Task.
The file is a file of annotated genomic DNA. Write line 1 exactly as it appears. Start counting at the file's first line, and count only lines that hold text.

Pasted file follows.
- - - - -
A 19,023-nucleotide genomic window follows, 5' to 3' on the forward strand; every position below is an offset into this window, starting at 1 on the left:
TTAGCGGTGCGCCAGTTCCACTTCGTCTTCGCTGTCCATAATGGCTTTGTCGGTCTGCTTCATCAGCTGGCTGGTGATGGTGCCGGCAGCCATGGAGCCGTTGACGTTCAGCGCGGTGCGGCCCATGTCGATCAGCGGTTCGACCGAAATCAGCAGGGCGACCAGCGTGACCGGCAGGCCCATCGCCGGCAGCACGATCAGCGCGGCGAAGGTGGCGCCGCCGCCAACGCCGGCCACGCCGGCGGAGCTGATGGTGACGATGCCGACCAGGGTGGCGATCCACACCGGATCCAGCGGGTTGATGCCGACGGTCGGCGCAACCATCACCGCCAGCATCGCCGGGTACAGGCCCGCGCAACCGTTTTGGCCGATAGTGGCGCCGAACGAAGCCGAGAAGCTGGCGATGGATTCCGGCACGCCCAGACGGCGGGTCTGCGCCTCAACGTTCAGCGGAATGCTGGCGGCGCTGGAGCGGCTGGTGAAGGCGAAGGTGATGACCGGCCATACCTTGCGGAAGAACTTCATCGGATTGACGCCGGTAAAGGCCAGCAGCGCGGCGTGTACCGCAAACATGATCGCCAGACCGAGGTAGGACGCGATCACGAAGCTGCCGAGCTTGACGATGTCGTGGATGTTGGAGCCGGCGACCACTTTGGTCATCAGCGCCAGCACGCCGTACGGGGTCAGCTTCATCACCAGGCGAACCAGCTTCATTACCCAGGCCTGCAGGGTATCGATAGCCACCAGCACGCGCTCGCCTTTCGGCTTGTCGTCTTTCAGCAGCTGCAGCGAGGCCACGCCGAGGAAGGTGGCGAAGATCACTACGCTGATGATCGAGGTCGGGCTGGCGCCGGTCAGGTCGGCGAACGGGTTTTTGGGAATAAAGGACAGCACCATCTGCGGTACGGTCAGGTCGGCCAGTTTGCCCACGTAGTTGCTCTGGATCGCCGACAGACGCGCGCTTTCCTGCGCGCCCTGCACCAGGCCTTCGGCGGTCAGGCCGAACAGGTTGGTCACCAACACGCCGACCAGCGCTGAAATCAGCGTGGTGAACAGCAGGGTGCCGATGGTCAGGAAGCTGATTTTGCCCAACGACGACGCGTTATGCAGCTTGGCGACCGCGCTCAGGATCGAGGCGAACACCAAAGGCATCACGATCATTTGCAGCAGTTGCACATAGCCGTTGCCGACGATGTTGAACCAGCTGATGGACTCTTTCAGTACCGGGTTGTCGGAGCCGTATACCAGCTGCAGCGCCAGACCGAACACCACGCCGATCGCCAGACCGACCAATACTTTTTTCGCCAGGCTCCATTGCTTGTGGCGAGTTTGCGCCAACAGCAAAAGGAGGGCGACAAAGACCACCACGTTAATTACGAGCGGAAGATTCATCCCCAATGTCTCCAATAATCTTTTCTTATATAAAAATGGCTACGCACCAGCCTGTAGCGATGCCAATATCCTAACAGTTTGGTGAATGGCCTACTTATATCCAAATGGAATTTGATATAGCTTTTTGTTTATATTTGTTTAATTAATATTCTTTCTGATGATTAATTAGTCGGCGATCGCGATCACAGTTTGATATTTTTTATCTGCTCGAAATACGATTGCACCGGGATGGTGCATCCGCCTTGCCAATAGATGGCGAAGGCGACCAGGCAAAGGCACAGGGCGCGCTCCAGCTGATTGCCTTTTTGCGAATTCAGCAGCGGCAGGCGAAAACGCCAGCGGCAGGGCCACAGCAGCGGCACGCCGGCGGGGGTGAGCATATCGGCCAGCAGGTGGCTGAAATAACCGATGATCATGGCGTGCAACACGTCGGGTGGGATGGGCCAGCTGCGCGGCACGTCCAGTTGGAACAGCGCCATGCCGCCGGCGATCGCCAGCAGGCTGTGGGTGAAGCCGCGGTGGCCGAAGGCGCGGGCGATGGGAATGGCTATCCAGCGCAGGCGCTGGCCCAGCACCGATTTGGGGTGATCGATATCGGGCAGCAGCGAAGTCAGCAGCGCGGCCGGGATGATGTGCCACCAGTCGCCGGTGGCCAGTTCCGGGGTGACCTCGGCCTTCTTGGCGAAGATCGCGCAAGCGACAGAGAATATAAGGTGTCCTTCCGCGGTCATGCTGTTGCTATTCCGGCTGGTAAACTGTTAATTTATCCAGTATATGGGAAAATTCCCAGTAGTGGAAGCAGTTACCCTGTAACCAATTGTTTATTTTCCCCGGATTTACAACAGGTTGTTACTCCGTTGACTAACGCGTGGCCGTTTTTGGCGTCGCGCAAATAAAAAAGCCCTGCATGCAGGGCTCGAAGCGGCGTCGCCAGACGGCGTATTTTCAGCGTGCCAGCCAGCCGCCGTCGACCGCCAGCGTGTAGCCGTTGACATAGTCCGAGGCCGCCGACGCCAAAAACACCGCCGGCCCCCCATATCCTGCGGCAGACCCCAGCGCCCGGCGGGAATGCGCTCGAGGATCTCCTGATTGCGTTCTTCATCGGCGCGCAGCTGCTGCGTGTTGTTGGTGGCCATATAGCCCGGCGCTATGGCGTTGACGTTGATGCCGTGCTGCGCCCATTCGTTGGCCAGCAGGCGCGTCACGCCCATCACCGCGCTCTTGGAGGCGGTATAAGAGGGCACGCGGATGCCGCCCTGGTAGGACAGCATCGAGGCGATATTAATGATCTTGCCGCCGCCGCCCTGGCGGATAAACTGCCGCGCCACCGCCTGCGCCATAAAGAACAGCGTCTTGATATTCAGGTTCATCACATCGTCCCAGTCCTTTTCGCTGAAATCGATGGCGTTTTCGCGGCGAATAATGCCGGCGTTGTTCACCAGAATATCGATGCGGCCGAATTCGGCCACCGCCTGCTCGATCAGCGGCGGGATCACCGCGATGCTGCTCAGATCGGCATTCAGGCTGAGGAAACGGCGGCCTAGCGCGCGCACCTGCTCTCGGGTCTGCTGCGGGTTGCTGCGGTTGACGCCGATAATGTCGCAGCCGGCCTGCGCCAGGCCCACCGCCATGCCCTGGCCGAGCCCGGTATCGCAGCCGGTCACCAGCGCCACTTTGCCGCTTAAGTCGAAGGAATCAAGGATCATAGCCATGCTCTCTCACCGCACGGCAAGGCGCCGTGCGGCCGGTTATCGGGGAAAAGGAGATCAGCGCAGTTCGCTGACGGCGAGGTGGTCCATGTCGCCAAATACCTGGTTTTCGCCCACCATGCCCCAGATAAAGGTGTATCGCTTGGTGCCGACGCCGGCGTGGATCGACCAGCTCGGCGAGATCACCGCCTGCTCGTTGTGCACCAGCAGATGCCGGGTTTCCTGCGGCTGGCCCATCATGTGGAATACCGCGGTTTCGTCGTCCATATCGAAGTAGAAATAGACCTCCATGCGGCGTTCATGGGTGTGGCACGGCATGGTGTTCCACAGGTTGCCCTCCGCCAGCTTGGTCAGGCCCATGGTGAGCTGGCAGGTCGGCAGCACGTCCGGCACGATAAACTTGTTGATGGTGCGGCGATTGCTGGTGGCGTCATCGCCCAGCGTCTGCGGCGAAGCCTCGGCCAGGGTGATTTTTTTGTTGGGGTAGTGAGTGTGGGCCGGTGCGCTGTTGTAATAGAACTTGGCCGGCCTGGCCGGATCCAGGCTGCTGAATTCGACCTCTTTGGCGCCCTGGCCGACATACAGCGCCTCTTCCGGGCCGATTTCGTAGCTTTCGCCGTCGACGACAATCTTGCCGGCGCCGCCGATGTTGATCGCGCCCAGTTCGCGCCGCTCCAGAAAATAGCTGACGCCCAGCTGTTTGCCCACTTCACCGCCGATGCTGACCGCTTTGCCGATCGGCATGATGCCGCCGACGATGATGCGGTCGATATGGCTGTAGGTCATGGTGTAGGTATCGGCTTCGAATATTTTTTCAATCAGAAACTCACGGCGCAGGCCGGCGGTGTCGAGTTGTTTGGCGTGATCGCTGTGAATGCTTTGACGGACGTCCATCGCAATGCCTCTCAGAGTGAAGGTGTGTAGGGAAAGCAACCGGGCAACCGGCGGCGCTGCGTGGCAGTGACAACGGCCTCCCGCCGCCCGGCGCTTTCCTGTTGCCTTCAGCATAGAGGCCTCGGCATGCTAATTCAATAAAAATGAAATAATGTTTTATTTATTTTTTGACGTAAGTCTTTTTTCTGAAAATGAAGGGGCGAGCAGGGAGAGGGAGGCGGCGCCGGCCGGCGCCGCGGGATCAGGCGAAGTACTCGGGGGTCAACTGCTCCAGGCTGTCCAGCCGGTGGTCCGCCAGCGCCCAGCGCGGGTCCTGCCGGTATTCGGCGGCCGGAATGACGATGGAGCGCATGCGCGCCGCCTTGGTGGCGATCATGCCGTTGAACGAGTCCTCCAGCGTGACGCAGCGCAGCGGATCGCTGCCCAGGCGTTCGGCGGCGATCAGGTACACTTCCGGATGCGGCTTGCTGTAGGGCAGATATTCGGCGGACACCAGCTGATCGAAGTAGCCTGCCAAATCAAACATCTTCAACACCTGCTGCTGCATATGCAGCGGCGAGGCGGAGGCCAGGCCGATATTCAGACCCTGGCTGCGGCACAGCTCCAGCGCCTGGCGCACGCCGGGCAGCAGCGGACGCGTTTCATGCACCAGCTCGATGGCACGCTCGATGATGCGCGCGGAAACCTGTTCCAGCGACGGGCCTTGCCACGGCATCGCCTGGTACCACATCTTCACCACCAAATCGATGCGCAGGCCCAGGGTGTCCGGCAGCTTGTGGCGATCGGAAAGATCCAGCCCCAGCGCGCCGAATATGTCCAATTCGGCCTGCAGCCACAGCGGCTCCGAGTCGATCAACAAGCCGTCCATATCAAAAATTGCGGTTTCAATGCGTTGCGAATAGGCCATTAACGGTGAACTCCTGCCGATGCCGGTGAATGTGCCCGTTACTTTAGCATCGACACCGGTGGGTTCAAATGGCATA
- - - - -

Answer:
A 19,023-nucleotide genomic window follows, 5' to 3' on the forward strand; every position below is an offset into this window, starting at 1 on the left: